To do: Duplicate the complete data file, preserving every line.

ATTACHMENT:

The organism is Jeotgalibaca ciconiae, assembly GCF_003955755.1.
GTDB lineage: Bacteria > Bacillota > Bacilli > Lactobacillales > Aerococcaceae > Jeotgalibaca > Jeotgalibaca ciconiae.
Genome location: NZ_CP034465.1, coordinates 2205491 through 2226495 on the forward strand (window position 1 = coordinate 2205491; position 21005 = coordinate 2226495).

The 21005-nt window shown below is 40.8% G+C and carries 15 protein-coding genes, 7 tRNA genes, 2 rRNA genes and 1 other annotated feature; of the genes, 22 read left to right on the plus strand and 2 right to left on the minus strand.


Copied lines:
The organism is Jeotgalibaca ciconiae, assembly GCF_003955755.1.
GTDB lineage: Bacteria > Bacillota > Bacilli > Lactobacillales > Aerococcaceae > Jeotgalibaca > Jeotgalibaca ciconiae.
Genome location: NZ_CP034465.1, coordinates 2205491 through 2226495 on the forward strand (window position 1 = coordinate 2205491; position 21005 = coordinate 2226495).

The 21005-nt window shown below is 40.8% G+C and carries 15 protein-coding genes, 7 tRNA genes, 2 rRNA genes and 1 other annotated feature; of the genes, 22 read left to right on the plus strand and 2 right to left on the minus strand.